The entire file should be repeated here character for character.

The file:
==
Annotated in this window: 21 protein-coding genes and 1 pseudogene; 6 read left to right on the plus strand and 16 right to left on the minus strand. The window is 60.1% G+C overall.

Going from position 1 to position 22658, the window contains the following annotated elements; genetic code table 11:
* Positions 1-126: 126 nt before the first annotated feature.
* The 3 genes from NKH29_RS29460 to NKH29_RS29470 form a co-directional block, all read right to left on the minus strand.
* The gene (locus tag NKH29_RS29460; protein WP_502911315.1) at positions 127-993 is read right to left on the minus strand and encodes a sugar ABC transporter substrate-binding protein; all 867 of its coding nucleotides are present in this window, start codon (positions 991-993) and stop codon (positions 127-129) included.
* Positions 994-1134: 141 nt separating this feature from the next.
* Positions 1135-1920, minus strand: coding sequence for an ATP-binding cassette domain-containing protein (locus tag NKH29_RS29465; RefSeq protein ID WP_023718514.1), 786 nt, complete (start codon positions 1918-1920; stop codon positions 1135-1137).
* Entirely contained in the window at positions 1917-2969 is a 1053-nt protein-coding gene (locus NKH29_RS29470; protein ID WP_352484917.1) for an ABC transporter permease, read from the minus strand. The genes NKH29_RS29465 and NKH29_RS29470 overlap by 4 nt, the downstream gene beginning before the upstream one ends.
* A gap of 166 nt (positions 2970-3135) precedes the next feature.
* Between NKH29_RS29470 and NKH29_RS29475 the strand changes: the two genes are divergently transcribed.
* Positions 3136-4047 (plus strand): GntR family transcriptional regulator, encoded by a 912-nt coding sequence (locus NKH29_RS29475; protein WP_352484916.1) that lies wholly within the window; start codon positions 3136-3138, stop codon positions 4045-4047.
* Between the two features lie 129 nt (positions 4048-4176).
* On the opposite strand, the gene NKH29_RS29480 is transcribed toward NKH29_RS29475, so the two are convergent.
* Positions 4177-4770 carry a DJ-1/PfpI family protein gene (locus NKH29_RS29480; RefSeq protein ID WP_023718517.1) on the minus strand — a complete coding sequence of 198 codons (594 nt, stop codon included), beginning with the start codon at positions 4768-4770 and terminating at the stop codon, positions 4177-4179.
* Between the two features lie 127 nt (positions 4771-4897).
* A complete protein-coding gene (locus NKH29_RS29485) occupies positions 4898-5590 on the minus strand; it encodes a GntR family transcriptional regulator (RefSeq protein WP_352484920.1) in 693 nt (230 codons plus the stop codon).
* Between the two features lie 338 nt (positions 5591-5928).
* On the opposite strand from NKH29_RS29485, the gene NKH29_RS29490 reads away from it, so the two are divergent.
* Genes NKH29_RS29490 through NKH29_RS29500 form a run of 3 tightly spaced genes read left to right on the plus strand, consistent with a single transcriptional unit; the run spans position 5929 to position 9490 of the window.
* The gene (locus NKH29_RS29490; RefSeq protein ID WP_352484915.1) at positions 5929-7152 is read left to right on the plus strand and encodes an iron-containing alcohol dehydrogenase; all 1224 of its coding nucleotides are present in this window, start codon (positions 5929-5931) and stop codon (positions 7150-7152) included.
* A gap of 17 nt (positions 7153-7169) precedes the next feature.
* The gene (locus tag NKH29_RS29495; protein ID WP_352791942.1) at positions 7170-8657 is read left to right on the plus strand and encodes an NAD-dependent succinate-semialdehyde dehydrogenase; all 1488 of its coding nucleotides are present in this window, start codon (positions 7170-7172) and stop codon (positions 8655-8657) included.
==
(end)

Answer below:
Annotated in this window: 21 protein-coding genes and 1 pseudogene; 6 read left to right on the plus strand and 16 right to left on the minus strand. The window is 60.1% G+C overall.

Going from position 1 to position 22658, the window contains the following annotated elements; genetic code table 11:
* Positions 1-126: 126 nt before the first annotated feature.
* The 3 genes from NKH29_RS29460 to NKH29_RS29470 form a co-directional block, all read right to left on the minus strand.
* The gene (locus tag NKH29_RS29460; protein WP_502911315.1) at positions 127-993 is read right to left on the minus strand and encodes a sugar ABC transporter substrate-binding protein; all 867 of its coding nucleotides are present in this window, start codon (positions 991-993) and stop codon (positions 127-129) included.
* Positions 994-1134: 141 nt separating this feature from the next.
* Positions 1135-1920, minus strand: coding sequence for an ATP-binding cassette domain-containing protein (locus tag NKH29_RS29465; RefSeq protein ID WP_023718514.1), 786 nt, complete (start codon positions 1918-1920; stop codon positions 1135-1137).
* Entirely contained in the window at positions 1917-2969 is a 1053-nt protein-coding gene (locus NKH29_RS29470; protein ID WP_352484917.1) for an ABC transporter permease, read from the minus strand. The genes NKH29_RS29465 and NKH29_RS29470 overlap by 4 nt, the downstream gene beginning before the upstream one ends.
* A gap of 166 nt (positions 2970-3135) precedes the next feature.
* Between NKH29_RS29470 and NKH29_RS29475 the strand changes: the two genes are divergently transcribed.
* Positions 3136-4047 (plus strand): GntR family transcriptional regulator, encoded by a 912-nt coding sequence (locus NKH29_RS29475; protein WP_352484916.1) that lies wholly within the window; start codon positions 3136-3138, stop codon positions 4045-4047.
* Between the two features lie 129 nt (positions 4048-4176).
* On the opposite strand, the gene NKH29_RS29480 is transcribed toward NKH29_RS29475, so the two are convergent.
* Positions 4177-4770 carry a DJ-1/PfpI family protein gene (locus NKH29_RS29480; RefSeq protein ID WP_023718517.1) on the minus strand — a complete coding sequence of 198 codons (594 nt, stop codon included), beginning with the start codon at positions 4768-4770 and terminating at the stop codon, positions 4177-4179.
* Between the two features lie 127 nt (positions 4771-4897).
* A complete protein-coding gene (locus NKH29_RS29485) occupies positions 4898-5590 on the minus strand; it encodes a GntR family transcriptional regulator (RefSeq protein WP_352484920.1) in 693 nt (230 codons plus the stop codon).
* Between the two features lie 338 nt (positions 5591-5928).
* On the opposite strand from NKH29_RS29485, the gene NKH29_RS29490 reads away from it, so the two are divergent.
* Genes NKH29_RS29490 through NKH29_RS29500 form a run of 3 tightly spaced genes read left to right on the plus strand, consistent with a single transcriptional unit; the run spans position 5929 to position 9490 of the window.
* The gene (locus NKH29_RS29490; RefSeq protein ID WP_352484915.1) at positions 5929-7152 is read left to right on the plus strand and encodes an iron-containing alcohol dehydrogenase; all 1224 of its coding nucleotides are present in this window, start codon (positions 5929-5931) and stop codon (positions 7150-7152) included.
* A gap of 17 nt (positions 7153-7169) precedes the next feature.
* The gene (locus tag NKH29_RS29495; protein ID WP_352791942.1) at positions 7170-8657 is read left to right on the plus strand and encodes an NAD-dependent succinate-semialdehyde dehydrogenase; all 1488 of its coding nucleotides are present in this window, start codon (positions 7170-7172) and stop codon (positions 8655-8657) included.